In modern football, the perfect goal needs the perfect celebration to match. In fact, it doesn’t matter even if its a tap-in, a scuffed cross or deflected free-kick, it seems that any goal must be celebrated in the most extravagant manner possible.
Gone are the days when players would simply turn back to the centre circle for kick-off with nothing more then a solitary wave or salute. Health and safety at work seems to have fallen by the wayside as the players try to better themselves and one another in the celebration stakes.
What football celebrations are most likely to cause accidents at work?
The modern player is, generally, supremely fit and athletic. It is therefore of little surprise that most are capable of a cartwheel, round-off or somersault. Consequently, the celebration bar has been raised and raised again by the few players capable of the extraordinary. One such player is Nigerian international Obafemi Martins.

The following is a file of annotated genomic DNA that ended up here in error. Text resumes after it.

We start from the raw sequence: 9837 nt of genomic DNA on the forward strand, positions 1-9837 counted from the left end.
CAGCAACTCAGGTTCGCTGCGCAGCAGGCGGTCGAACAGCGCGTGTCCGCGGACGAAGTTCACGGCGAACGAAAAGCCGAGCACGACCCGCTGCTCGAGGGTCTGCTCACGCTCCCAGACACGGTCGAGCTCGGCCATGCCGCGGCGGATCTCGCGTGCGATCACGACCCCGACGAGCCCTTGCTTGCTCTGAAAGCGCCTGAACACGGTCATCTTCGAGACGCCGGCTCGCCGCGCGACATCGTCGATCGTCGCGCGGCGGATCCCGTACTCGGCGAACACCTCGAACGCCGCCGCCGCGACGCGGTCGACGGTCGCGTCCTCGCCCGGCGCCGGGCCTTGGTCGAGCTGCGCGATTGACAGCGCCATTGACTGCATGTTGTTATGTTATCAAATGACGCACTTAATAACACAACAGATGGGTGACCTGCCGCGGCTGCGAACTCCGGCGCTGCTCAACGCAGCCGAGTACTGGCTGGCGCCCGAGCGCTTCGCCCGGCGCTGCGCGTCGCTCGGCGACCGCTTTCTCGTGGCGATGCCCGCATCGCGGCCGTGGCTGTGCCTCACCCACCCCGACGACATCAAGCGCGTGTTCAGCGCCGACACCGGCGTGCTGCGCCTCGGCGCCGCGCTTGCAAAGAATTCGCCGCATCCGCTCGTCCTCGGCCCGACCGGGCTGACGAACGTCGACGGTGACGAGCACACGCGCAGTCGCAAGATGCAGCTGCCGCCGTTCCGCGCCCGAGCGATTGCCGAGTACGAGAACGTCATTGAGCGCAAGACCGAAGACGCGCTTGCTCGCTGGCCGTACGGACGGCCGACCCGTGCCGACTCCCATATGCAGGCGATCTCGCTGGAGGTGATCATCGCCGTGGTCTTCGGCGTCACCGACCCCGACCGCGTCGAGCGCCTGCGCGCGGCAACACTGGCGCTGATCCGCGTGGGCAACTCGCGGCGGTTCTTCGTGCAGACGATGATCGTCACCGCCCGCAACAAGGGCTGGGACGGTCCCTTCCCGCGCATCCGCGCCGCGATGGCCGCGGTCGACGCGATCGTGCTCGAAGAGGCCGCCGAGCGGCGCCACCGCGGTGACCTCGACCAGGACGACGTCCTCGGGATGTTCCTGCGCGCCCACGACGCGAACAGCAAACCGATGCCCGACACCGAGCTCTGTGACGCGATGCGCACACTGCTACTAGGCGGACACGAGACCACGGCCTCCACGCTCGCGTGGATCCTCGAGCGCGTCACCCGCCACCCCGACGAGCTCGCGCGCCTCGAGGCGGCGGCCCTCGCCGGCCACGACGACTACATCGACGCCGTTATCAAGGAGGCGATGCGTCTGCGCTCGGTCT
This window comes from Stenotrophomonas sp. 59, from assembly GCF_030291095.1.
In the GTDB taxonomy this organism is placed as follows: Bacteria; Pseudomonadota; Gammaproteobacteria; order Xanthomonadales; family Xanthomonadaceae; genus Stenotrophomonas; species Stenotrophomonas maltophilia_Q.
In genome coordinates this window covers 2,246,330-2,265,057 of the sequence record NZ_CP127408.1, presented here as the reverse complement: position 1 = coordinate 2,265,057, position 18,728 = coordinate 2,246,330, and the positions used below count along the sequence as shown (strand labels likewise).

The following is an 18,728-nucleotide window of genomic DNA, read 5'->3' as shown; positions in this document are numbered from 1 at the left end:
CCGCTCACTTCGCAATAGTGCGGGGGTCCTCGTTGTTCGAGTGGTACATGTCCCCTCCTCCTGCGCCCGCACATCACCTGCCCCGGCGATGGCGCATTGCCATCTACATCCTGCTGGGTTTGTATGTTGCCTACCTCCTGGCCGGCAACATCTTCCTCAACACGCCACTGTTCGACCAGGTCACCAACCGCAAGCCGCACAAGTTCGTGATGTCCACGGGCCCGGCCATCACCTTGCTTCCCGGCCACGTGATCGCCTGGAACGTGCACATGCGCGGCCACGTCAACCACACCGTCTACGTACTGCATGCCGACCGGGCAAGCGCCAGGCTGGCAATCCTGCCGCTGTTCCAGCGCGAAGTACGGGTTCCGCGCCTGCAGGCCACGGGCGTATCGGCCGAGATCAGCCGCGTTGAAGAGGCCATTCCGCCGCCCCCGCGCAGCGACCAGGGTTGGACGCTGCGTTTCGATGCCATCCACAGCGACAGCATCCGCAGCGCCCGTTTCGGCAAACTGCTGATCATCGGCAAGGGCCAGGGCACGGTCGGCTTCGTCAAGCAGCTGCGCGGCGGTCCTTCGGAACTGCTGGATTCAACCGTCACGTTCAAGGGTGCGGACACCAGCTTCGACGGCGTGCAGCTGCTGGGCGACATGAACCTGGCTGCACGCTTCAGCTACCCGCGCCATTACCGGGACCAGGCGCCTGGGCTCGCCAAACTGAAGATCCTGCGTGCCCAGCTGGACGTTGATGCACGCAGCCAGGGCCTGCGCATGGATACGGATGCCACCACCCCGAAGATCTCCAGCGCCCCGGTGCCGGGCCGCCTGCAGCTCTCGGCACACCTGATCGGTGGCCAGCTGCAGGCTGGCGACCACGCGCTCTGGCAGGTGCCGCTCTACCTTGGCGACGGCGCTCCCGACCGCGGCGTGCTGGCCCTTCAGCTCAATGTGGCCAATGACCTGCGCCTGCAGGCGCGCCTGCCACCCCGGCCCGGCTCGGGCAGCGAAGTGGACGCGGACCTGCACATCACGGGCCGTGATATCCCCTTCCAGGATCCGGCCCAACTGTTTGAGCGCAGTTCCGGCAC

Having made his name as a young star at Inter Milan, the striker made his Premier League name with Newcastle, where the Toon Army grew to love both his goals, and the breath-taking series of backflips that succeeded them. Martins would propel himself down the pitch, turning head over heels for anywhere between four and 12 turns before rounding off with a somersault. If his backflip routine looked spectacular, and it certainly did, it also put him at risk of a serious work injury.
Though Martins never sustained a serious injury at work whilst celebrating, others have not been as fortunate.
Back in 2001, Argentina striker Martin Palermo ended up missing the World Cup the following year after a lengthy injury lay off with a broken tibia and fibula. The cause? A wall that collapsed as he hurtled into the crowd celebrating a winning goal for his Spanish club, Villarreal.
Some players don’t even learn after one warning. Shaun Goater suffered a broken arm in 1998 whilst celebrating a goal, yet after scoring for Manchester City in 2002, he kicked an advertising hoarding which such ferocity he had to be substituted with a knee injury.
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Date Published: May 1, 2014
Author: David Brown